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Emaciated children roam the streets in search of food. Dogs and jackals feast on the remains of dead bodies in villages. People, out of desperation, beg for the starchy water in which rice has been boiled. Starvation. Malnutrition. Disease. Millions are dead and many more are left fighting for their lives.

In 1943, India faced one of its worst famines in history. It is estimated that nearly 6 to 7 million people died from starvation during this time, and many more suffered from serious malnutrition and disease. The primary cause of such devastation: Britain’s greediness. This man-made famine has been casually wiped from history, even though it was largely due to the neglect of British leaders like Winston Churchill.

The first signs of famine began in the winter of 1942 when Bengal was hit with tidal waves and a fungal disease. Earlier that year, the Japanese had invaded Burma, a large rice-exporter, and seized to import rice to Bengal. The wealthy, out of fear, bought massive amounts of rice to hoard. The decline in rice availability caused the prices to become inflated, putting a strain on the poor. These events may not have been as detrimental if the British weren’t reserving food for the two million Indian soldiers and workers who were supporting them in World War II. Even as signs of famine set-in, the British continued to export grain to the United Kingdom for the war effort. This only caused the prices to sky-rocket even further, making grain unaffordable for most of the poorer classes.

To further exacerbate the situation, Churchill implemented a policy to destroy food stocks and seize boats used for fishing, in order to discourage the Japanese from invading. Offers from Canada and America for food aid were turned down, under the veil of a lack of ships, while ships containing Australian wheat sailed by India to the Mediterranean to stockpile food for the war. Bengal was only able to recover from this disaster because of a fruitful harvest the following year but the damage had already been done and millions of lives had already been lost. However, Winston Churchill and the British were only concerned with their own agenda. They completely neglected the needs of the starving Indians, whom they had been exploiting for hundreds of years prior.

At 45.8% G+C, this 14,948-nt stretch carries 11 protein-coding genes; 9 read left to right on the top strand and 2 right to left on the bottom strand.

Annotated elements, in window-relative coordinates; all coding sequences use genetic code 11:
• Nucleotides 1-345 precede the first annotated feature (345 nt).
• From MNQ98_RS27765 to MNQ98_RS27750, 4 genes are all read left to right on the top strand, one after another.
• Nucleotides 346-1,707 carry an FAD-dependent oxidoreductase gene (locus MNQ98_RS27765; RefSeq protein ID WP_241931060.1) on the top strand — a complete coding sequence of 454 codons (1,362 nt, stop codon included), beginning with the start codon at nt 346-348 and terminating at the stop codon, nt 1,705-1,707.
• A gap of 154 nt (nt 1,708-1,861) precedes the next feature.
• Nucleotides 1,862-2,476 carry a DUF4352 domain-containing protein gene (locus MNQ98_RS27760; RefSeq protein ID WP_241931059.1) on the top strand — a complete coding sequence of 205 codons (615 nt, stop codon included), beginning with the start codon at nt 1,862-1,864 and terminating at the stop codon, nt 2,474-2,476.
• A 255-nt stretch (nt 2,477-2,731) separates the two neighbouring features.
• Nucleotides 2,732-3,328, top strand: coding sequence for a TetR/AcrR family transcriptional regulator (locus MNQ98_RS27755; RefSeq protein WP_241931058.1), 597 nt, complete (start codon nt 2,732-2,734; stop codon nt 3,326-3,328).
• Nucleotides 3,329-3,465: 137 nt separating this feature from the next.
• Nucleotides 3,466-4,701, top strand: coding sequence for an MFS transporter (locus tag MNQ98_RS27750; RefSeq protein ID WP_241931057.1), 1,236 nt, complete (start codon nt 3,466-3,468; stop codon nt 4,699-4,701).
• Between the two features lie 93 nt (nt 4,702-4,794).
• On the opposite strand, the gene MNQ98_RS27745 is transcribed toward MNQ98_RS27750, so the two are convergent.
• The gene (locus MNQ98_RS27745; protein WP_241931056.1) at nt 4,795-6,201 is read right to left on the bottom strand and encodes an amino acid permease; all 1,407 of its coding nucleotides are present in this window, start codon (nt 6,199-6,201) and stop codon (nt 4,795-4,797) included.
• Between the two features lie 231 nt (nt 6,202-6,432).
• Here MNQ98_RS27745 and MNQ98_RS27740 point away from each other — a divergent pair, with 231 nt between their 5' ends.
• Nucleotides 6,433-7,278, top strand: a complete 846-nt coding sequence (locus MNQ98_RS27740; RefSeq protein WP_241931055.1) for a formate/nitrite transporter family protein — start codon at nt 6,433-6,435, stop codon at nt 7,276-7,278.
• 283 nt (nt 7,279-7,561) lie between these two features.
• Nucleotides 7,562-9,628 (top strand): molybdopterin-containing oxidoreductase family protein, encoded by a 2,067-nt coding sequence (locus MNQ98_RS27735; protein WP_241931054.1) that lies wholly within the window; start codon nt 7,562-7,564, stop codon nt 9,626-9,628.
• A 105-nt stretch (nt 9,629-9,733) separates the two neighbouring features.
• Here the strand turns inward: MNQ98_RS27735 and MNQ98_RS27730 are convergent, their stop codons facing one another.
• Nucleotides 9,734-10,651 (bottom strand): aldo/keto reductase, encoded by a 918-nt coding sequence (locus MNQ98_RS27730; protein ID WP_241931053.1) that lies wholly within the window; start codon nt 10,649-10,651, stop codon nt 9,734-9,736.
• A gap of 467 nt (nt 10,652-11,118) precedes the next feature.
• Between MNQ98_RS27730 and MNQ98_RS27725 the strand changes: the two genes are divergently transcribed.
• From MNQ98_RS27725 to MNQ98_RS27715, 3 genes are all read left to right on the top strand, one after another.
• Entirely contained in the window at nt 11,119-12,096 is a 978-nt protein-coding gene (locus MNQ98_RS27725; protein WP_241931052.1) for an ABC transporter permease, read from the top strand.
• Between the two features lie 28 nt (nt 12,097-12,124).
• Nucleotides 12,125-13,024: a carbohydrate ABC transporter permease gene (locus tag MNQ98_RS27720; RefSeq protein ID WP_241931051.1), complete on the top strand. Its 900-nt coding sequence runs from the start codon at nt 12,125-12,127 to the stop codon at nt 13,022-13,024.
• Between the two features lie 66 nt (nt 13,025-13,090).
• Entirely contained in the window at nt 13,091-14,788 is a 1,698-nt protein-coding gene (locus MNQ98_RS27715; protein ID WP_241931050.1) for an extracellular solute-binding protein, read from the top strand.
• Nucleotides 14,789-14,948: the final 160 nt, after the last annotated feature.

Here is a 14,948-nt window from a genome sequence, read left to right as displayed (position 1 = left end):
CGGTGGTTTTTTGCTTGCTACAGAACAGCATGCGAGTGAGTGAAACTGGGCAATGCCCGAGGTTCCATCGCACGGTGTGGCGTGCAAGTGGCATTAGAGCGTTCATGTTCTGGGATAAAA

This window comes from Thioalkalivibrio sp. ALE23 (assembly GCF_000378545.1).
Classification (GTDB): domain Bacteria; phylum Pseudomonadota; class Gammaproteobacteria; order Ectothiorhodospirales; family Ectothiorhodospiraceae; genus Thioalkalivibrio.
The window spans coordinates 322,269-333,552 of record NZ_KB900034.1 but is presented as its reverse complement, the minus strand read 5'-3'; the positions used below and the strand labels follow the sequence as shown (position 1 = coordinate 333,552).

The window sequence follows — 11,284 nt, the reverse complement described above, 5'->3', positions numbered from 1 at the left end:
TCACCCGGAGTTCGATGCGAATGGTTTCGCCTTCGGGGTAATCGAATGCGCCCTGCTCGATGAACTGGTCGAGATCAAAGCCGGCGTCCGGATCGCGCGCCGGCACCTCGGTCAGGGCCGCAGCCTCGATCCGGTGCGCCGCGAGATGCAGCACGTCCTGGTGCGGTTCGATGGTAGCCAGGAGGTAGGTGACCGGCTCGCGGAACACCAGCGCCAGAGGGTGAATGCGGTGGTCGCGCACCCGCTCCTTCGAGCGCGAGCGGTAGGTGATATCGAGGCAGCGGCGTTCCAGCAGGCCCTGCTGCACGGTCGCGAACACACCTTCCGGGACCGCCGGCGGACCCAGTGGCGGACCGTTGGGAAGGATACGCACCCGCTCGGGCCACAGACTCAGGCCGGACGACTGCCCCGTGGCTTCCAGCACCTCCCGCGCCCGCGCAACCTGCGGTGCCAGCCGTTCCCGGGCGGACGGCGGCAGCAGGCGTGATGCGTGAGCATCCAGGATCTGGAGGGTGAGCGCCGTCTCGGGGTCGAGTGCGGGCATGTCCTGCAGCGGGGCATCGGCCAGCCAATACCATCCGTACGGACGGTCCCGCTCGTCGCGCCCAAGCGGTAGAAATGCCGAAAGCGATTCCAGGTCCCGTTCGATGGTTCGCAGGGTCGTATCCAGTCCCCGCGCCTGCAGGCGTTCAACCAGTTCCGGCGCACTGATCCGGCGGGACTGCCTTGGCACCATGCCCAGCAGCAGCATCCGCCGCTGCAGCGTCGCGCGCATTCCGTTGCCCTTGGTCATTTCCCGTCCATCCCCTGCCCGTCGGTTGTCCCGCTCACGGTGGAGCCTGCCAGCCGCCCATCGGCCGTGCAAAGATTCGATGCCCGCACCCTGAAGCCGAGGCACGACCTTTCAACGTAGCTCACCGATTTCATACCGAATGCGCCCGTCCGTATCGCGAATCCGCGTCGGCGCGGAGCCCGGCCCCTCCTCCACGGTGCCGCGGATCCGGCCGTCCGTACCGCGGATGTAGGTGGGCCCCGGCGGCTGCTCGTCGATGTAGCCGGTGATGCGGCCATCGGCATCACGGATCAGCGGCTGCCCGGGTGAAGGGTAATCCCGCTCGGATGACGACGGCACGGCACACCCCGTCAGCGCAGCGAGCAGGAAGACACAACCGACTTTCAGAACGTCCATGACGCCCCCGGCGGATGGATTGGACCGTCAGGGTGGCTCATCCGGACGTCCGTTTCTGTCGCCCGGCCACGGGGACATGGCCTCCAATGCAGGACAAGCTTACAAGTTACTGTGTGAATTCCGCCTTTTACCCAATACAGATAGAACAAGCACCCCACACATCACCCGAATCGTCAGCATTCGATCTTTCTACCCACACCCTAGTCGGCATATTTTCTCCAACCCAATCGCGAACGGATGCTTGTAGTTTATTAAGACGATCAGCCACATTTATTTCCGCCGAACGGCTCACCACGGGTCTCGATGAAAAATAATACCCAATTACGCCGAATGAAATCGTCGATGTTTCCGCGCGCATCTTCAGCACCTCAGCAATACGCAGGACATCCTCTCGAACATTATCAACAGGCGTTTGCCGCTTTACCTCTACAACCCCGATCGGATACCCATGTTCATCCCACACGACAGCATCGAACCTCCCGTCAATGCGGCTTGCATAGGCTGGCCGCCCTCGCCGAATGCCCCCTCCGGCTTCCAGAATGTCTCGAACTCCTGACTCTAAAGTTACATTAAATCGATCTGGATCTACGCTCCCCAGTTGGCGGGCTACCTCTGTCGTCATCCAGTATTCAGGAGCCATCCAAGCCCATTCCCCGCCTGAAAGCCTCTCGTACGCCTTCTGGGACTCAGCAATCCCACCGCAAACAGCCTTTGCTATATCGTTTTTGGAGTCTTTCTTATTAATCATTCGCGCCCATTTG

Not the First Time

The Bengal Famine of 1943 was not the first time Indians had been brutally assaulted like this by outsiders. In fact, this was not even the first Bengal Famine. During the British occupation in India, there had been as many as 17 famines, accounting for the death of tens of millions of Indians. Prior to invasion, when the threat of famine due to ecological distress arose in regions of India, native rulers would quickly respond with aid and avoid any major tragedies. However, when invaders arrived, they were more focused on promoting their own economic agenda rather than the wellbeing of the natives and as a result countless Indians suffered. At times, they even actively inflicted harm to the Indians.

Bengal Famine of 1770

The Bengal Famine of 1770 was the first of many to come. During this time, ten million people died because of the callous attitude of the British and the East India Company. Their only concern was trying to figure out how to exploit the Indians for the greatest profit. When the East India Company took charge, they started taxing the natives 50% of their cash harvest. Traditionally, if there was ever a low-yielding season, the surplus from the previous year would be sufficient enough to feed the people. However, with the exorbitant tax, there was no built in safety net in case the crops were not fruitful that year. Furthermore, because the British had forced the Indian farmers to grow cash crops, like indigo and poppy, for export, instead of their normal crops, like vegetables and rice, there was already less yield of food.

In 1768, the harvest was meager and in the following year, signs of a draught started to appear. Though starvation began in early 1770, the East India Company ignored the impending consequences. By 1771, people started to die. Instead of waiving the taxes, like Indian rulers had in the past, the British decided to raise the land tax to compensate for the loss of income from the death of so many peasants, who would not be paying taxes. The East India Company had only one interest: profit. They made no attempt to provide relief for the natives who were utterly devastated by the famine. As the Indians would see in the coming years, the colonial rulers were not concerned with the basic human rights of the people. They were only there to exploit them.

Rarely does the common man understand the atrocities that India endured at the hands of invaders. Rarely do the masses hear about the exploitation and ravaging of India’s people and resources. Rarely do Indians themselves acknowledge the physical, psychological, and political assaults that had to be overcome in order for India to still be standing today with all its glory. Instead, as Indians, we let the Eurocentric western society write our history, allowing us to forget our storied past.

 

References:

  1. Was Churchill Responsible for the Bengal Famine? – Madhusree Mukerjee in History News Network
  2. The Ugly Briton – Shashi Tharoor in TIME
  3. The Bengal Famine: How the British engineered the worst genocide in human history for profit – Rakhi Chakraborty in Your Story
  4. Bengal Famine Of 1943 – A Man-Made Holocaust – Joseph Lazzaro in International Business Times
  5. How Churchill ‘starved’ India – Soutik Biswas in BBC
  6. Bengal Famine – Gideon Polya in MWC News

 

By – Poornima Venigalla